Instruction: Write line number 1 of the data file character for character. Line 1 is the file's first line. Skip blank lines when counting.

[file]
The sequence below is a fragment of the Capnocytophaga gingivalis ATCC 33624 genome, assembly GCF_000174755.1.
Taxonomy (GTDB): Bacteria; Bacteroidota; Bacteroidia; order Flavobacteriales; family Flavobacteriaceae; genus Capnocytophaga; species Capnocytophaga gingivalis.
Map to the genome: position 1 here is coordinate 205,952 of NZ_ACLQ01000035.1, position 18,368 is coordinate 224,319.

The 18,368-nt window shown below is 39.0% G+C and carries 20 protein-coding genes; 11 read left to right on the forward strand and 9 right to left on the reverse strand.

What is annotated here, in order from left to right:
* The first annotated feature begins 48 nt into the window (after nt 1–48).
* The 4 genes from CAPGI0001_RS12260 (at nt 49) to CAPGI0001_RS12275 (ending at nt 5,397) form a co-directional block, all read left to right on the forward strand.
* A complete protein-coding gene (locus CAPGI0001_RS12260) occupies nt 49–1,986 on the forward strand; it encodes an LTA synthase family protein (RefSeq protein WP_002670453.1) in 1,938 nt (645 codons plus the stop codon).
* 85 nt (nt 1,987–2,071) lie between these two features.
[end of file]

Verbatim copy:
The sequence below is a fragment of the Capnocytophaga gingivalis ATCC 33624 genome, assembly GCF_000174755.1.